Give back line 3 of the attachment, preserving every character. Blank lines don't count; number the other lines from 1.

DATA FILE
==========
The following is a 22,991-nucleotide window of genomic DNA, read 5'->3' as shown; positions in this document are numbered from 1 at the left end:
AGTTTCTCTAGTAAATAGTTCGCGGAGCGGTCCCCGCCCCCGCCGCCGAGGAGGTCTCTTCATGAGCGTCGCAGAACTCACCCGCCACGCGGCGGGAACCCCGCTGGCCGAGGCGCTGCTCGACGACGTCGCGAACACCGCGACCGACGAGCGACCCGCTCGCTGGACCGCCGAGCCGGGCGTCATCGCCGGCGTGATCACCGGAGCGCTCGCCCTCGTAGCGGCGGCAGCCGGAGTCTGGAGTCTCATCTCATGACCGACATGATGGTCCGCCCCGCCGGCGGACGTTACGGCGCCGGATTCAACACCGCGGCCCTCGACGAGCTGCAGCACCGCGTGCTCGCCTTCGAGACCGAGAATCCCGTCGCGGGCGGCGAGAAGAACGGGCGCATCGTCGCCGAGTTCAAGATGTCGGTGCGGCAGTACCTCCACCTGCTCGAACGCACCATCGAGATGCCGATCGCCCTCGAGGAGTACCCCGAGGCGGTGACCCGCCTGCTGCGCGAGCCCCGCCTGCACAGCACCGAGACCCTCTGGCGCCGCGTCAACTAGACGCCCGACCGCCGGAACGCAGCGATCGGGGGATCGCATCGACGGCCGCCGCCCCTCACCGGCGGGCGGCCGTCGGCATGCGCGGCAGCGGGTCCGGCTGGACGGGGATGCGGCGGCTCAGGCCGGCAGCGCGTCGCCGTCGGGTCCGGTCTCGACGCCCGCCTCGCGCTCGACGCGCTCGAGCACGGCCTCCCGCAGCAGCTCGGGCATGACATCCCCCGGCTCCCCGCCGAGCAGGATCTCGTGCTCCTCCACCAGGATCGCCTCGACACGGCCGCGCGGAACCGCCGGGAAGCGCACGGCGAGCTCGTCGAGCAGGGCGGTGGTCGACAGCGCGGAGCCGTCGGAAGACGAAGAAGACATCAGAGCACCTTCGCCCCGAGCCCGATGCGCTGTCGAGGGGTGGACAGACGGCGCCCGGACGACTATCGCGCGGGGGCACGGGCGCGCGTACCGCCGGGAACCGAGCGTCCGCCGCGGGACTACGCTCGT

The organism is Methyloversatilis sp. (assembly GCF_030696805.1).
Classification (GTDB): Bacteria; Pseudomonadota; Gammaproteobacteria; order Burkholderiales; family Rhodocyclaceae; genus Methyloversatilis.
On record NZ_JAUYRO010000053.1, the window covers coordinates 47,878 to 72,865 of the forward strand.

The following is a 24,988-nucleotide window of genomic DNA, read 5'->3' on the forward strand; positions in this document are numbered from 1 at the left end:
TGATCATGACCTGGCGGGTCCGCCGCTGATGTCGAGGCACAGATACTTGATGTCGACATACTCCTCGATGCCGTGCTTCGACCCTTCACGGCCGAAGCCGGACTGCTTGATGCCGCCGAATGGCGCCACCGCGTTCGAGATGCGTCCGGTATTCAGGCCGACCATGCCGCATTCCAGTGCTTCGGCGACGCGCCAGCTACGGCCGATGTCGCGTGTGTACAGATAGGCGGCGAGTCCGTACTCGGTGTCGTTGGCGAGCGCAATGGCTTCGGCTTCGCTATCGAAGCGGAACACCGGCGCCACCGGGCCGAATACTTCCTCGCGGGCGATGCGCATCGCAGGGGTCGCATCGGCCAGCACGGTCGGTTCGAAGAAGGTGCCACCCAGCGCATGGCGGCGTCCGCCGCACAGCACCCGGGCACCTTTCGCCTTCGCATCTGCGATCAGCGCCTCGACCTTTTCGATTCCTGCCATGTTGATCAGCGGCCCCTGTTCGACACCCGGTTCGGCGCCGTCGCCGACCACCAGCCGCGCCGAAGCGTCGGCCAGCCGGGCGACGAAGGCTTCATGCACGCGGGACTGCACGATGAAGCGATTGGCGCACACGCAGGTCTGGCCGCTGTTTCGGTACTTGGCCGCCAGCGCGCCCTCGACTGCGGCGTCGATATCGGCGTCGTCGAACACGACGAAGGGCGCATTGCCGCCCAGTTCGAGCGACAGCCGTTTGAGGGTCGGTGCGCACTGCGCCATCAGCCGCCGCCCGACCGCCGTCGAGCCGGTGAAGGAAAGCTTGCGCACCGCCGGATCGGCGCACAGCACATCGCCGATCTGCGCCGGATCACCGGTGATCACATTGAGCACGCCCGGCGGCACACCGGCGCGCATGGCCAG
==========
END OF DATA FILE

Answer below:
The organism is Methyloversatilis sp. (assembly GCF_030696805.1).